The increasing pace of change is a defining feature of our times. This is one of the most discussed topics among consenting adults, right there with the ongoing debate about what exactly constitutes a recession. Far more than those who lived during the Renaissance or the Industrial Revolution, people are self-consciously aware of the transcendent characteristic of this period in history.
Americans truly live in an age of innovation. Even the most conscientious technophobes find it difficult to ignore the waves of technological change that are rolling through the global economy.
One challenge to implementing technological advances is outdated regulatory structures. The pace of change far outstrips government’s ability to serve the public interest by managing and regulating these new developments. Government at all levels needs to rethink the application of old-style bureaucratic tools to today’s fast changing high tech industries, especially when it comes to transportation.
A healthy transportation system is the lifeblood of American commerce and industry and is central to America’s ability to compete with its economic competitors, particularly China. Indeed, there is a robust link between the level of transportation investment and the nation’s ability to increase its productivity.
Technological innovation is transforming the transportation system. In addition to the number one trend – the move to electric cars – there is autonomous driving – not just for cars but for low-cost micro-mobility – ride-sharing; in-vehicle connectivity; 5G wireless technology; companies like Uber and Lyft adding to the concept of on-demand mobility; robotics, such as robo-taxis that are currently operating in Phoenix and San Francisco; and mobility technology, to name just a few salient trends.
Consider mobility as a service the holy grail. Ideally it would offer customers the ability to plan, book, and pay for transportation services by digitally connecting to a variety of public and private transportation options across all transportation modes.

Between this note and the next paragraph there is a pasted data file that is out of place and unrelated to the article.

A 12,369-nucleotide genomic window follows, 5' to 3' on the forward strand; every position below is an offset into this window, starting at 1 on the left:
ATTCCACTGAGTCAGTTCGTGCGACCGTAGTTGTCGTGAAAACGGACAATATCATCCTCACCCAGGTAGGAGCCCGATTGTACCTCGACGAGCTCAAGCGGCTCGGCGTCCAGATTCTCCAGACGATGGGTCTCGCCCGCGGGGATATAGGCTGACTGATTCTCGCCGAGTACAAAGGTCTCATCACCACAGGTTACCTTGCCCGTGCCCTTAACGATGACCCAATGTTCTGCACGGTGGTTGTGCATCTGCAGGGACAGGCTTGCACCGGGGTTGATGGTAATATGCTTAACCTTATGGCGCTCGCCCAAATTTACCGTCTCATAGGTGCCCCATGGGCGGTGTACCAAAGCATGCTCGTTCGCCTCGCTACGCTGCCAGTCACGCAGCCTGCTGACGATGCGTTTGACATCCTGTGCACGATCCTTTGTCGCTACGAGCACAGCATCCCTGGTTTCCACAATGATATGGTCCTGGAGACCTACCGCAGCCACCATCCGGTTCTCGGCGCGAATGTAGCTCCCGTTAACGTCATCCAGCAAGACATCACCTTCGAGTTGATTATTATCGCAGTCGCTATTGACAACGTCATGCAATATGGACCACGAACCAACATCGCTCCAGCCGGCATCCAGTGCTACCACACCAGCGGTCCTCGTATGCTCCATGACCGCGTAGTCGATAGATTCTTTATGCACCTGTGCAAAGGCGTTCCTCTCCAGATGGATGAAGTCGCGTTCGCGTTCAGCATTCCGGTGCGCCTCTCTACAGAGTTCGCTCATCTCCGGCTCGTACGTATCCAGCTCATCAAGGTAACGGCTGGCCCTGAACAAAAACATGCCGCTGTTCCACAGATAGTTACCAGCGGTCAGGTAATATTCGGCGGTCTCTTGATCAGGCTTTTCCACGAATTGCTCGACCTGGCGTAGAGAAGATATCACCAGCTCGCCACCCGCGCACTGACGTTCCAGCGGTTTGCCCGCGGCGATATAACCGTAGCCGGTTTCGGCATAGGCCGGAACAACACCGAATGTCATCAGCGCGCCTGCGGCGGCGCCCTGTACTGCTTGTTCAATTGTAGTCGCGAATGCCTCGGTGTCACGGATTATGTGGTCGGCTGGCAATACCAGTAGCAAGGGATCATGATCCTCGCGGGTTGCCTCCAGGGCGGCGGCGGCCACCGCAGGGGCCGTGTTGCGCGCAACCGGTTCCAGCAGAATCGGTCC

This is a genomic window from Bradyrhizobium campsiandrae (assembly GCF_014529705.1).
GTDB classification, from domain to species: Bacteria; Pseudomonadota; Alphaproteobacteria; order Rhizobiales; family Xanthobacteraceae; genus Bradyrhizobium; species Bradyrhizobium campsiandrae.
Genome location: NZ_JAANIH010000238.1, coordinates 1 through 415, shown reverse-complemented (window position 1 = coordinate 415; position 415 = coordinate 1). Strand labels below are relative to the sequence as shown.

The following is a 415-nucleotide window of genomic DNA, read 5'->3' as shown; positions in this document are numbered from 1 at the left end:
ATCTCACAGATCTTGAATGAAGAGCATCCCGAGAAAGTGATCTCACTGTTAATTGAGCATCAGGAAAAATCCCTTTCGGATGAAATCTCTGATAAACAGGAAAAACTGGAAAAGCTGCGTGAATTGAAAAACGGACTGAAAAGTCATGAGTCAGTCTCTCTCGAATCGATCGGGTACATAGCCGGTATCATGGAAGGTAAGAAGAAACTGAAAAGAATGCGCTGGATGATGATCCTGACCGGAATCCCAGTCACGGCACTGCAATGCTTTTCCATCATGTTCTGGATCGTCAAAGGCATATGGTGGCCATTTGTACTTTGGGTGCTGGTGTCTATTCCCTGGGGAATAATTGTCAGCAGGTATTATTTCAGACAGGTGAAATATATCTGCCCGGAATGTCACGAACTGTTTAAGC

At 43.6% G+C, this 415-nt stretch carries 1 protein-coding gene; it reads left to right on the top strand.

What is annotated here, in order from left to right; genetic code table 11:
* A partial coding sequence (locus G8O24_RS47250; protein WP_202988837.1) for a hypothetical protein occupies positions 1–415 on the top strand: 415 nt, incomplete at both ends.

The future of transportation is being shaped by a convergence of these trends – a huge set of disruptive forces to reckon with. While it is extremely difficult to predict when these new technologies will be ready for prime time and their rate of proliferation and adoption, it is important to understand and consider the impact they will have on mobility and the transportation system.
Such improvements could help reduce the costs of traffic congestion, which some experts believe cost the economy over $120 billion per year; road accidents, which killed nearly 43,000 Americans in 2021; air pollution, which contributes to health problems like respiratory ailments; improving mobility for seniors and individuals with disabilities; and other societal benefits.
Underscoring the discussion about the rate of technological change is the major implications advances in mobility will have for urban centers as they determine how to tailor new mobility approaches within each city context.
Just as the Federal Communications Commission manages the airwaves for the public good, so, for example, must cities manage their streets and public transit. Their challenge is to become mobility managers, leveraging all the new technology to provide better and safer service to their riders.
There are opportunities and threats that cities have never encountered before, presenting a daunting challenge to the current crop of public sector managers. They might not be willing to buck the status quo and reimagine the future of mobility, especially in their quixotic quest to improve mobility, particularly in cities where transportation assets are reaching the end of their expected life span after suffering from decades of benign neglect.
The challenge for providers of transportation services is to leverage current assets while wisely exploring the development and deployment of new technological innovations that indeed may cannibalize existing core assets. Just how many public sector managers and leaders are capable of being ambidextrous is problematic when operating in a political environment.
But to paraphrase Bob Dylan, when the times, they are a-changing, you must too.